The result was actually horrible, but I'm not that concerned. It's an old car, and rust free and technically sound is the important stuff.
Unfortunately, things tend to escalate. So I had no plan initially to do anything else than to sort out the rust, but since the axle and tank was already taken off, why not do so some about it :) I will post some pictures later.
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07 Nov 2023 21:45 #252019 by TrondK
Personally I don't like unfinished stories, so I'll tell you a bit more how this went.

The original problem is now taken care of and replaced with new parts. No more rusted body mounts:


It's back together and with a good backyard coat of paint. I did use 2K epoxy and a couple of cans of the original paint code, and 2K high gloss topcoat, perhaps a bit too glossy, but it doesn't matter.


As you can see here, I'm no pro, the transition is not good, but I might be able to smooth it a bit with some 2000 to 3000 emery paper and water, and then it might or perhaps not, "buff right out" as they say. It's not very obvious from a meter away, and it's an old car. I may just leave it, we'll see.


So with the painting done I decided to work on the tank. It was really bad. Very corroded around the seams. Initially I tried to sandblast it, but it didn't work very well. Whatever they had coated this with originally was very resistant, so it took 2 hours with stripping discs on the angle grinder to get most of it off. Really dirty job. Sandblasting took care of the rest, but also uncovered some holes around the smaller hose, I guess it's the vent line. At that time I more or less decided to go for a new one, but somewhat hard to get and expensive, at least to me. I googled fixing tanks and saw that soldering was an option, and since I had some thin copper plates in the garage I decided to give it a go since the tank was pristine, absolutely like new inside. That worked very well actually and I was really happy with the result. Hung it up with some gas in and no leaks after an hour. Replaced the fuel filter and pump also. I guess close to 25 years of service is enough. Also the straps that hold the fuel lines and the cable was gone, so I fastened some stainless bits on with epoxy and mounted some rubberized clamps on.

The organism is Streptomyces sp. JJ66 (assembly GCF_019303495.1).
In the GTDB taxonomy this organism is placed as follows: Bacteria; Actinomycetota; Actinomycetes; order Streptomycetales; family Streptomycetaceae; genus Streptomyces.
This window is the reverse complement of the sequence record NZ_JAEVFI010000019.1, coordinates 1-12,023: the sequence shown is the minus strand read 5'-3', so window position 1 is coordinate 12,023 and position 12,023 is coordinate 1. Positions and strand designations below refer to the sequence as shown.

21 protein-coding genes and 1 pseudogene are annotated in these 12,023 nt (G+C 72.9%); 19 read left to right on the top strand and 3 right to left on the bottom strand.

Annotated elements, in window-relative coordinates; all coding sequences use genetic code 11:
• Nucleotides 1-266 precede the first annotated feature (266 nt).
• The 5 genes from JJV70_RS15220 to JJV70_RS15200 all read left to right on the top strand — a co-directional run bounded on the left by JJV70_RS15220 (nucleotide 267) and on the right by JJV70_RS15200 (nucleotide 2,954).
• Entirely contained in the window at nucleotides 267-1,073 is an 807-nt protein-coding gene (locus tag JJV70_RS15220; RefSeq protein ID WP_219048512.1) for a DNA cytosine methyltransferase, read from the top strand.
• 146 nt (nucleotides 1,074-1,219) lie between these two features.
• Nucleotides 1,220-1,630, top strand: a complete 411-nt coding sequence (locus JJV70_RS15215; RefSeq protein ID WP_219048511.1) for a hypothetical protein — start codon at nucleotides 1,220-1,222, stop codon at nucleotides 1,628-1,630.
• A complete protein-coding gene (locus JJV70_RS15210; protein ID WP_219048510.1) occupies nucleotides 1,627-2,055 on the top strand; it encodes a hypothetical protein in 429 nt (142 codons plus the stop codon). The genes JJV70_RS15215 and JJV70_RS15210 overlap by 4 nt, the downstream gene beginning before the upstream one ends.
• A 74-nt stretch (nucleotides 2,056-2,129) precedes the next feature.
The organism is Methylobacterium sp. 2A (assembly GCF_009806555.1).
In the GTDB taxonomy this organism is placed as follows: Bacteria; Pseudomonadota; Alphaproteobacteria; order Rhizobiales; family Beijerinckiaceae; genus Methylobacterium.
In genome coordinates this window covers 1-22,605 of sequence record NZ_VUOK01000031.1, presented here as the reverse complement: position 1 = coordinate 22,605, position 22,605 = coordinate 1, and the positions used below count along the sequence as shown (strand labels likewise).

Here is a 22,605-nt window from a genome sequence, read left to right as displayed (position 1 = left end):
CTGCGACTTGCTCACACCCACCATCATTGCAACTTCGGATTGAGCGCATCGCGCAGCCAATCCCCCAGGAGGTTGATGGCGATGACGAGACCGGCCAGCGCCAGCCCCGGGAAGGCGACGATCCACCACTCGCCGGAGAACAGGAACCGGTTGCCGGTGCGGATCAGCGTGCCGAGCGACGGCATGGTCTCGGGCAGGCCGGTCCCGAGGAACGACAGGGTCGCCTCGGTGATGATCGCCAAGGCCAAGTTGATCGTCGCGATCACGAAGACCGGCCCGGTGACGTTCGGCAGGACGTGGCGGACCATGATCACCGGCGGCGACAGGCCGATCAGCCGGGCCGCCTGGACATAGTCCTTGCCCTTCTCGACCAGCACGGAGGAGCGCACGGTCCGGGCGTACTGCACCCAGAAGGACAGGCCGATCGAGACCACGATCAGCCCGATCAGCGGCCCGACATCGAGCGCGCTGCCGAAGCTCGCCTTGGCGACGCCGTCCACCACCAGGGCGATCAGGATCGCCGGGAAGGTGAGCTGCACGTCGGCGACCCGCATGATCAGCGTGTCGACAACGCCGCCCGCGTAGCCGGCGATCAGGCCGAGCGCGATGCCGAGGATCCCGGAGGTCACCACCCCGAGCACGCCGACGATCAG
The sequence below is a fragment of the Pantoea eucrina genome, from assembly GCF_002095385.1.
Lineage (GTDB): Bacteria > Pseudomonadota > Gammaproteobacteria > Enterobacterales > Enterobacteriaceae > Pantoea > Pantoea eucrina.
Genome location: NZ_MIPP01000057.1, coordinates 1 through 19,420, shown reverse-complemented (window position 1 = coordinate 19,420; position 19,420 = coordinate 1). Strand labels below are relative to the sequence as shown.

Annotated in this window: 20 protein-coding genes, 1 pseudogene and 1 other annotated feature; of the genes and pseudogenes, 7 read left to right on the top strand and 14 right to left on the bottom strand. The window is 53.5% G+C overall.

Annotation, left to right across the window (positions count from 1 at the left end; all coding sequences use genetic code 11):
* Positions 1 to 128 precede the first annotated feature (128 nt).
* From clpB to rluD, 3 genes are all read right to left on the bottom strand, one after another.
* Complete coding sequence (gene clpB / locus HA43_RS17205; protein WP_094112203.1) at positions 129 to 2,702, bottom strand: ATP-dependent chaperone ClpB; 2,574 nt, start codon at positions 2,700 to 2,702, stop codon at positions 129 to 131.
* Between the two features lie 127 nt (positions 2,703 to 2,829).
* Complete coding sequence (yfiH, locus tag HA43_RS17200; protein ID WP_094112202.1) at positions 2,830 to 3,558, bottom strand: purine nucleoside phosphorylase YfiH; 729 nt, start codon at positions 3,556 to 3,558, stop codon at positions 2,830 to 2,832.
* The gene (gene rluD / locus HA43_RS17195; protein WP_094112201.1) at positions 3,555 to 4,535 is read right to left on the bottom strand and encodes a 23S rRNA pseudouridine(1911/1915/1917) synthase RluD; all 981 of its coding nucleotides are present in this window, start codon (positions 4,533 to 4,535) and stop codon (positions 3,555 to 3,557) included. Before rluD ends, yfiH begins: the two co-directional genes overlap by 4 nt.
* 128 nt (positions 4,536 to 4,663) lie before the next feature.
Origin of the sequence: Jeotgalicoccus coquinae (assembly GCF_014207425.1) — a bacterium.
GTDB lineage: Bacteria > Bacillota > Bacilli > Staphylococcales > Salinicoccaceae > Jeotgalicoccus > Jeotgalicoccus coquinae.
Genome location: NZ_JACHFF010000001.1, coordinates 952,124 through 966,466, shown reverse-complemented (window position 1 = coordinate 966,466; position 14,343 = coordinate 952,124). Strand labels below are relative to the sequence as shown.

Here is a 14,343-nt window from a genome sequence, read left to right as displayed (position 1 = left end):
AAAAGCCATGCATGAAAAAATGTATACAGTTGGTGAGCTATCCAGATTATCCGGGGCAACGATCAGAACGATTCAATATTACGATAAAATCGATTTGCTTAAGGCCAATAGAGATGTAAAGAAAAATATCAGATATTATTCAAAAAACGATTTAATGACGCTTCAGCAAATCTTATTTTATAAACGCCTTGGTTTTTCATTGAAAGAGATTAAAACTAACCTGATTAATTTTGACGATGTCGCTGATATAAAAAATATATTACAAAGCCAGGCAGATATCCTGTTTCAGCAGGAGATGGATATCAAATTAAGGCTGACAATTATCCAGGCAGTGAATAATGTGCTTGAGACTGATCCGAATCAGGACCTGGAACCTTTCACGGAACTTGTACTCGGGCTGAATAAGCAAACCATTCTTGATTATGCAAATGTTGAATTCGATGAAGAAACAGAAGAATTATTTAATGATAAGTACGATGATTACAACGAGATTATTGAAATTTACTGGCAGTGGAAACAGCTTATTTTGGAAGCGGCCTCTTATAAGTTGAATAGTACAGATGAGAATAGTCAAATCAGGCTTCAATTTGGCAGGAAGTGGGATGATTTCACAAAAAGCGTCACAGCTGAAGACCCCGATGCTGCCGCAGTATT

Wit the tank done I had a lot of other bits to do:



The rear fender was a real mess. Connectors more or less corroded off. Had to rewire most and source new connectors.


Spade connectors in an open connector. Seems pretty strange to me, but I filled them with dielectric grease.

The following user(s) said Thank You: Phaeton

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07 Nov 2023 22:56 #252020 by TrondK
The floor is now done and got a coat of special rust preventive paint. Also put on some sound insulation. Don't know if it helps that much, but it didn't take that long.


The seal was torn some places so I found a universal one that fit really nice.


The interior carpet was nasty. I just soaked it in car soap and pressure washed it. Worked quite well. Somewhat worn, but clean.


Decided to install some new speakers and radio. I read that 5-1/4" should fit in the back, but they did not. So had to make a couple of spacers that solved the problem. 4" fit well in the front. Also installed a Teyes CC3 2K headunit with a 9,5" touchscreen straight from AliExpress. Bought an adapter for the early Jimny, so it looks absolutely "OEM". Interesting stuff actually, came with Wifi, GPS antenna front and rear camera etc. Installed it and worked right away.


Had to do the needed things under the car. Put on a 2" Trailmaster kit, adjustable panhards, reinforced steering rods, did the calipers, all bushings, seals, bearings, new kingspins, drums, discs etc..etc. Also replaced the catalyst and the exhaust pipe just because I know a guy that ordered a set for his Toyota from Ebay and got a set for of all things, my Jimny! He was not happy and couldn't return it, so I got it cheap.

The front came with the patina of close to 25 years.


And after:


When I bought the car there was a box included with some new manual hubs. I put them on, but decided to give the old auto hubs a go.
So I took them off and gave the old ones some maintenance. Also blasted and painted all the lines for the vacuum system and replaced the rubbers.
The hubs clicks nicely.


Did the back.


She shall not rust again, so we invested in some Fluid Film:


Fluid Film grease on the outside and on all exposed surfaces under the car:


I used 1 kg of grease and about 9 liters of Fluid Film, sprayed it liberally absolutely all over, inside and out. Likely too much. She smells really bad, and will likely drip for years, but I don't think she will rust again.


I also did the plugs, all fluids, filters etc. Then the roadworthy test to get my plates back. Passed with no remarks.

And here she is on 215/70 R16 BFG's, Vitara rims. Not actually legal, so I've bought 5 new Dotz rims with TÛV in 6x15, and ordered new Toyo Open Country AT3's that will go on.


Another one from the side:


So that's it for now. Next up is to get her on the new wheels and then off to get everything approved.
The following user(s) said Thank You: yakuza, gv42, Soeley, Ya-Roon, Phaeton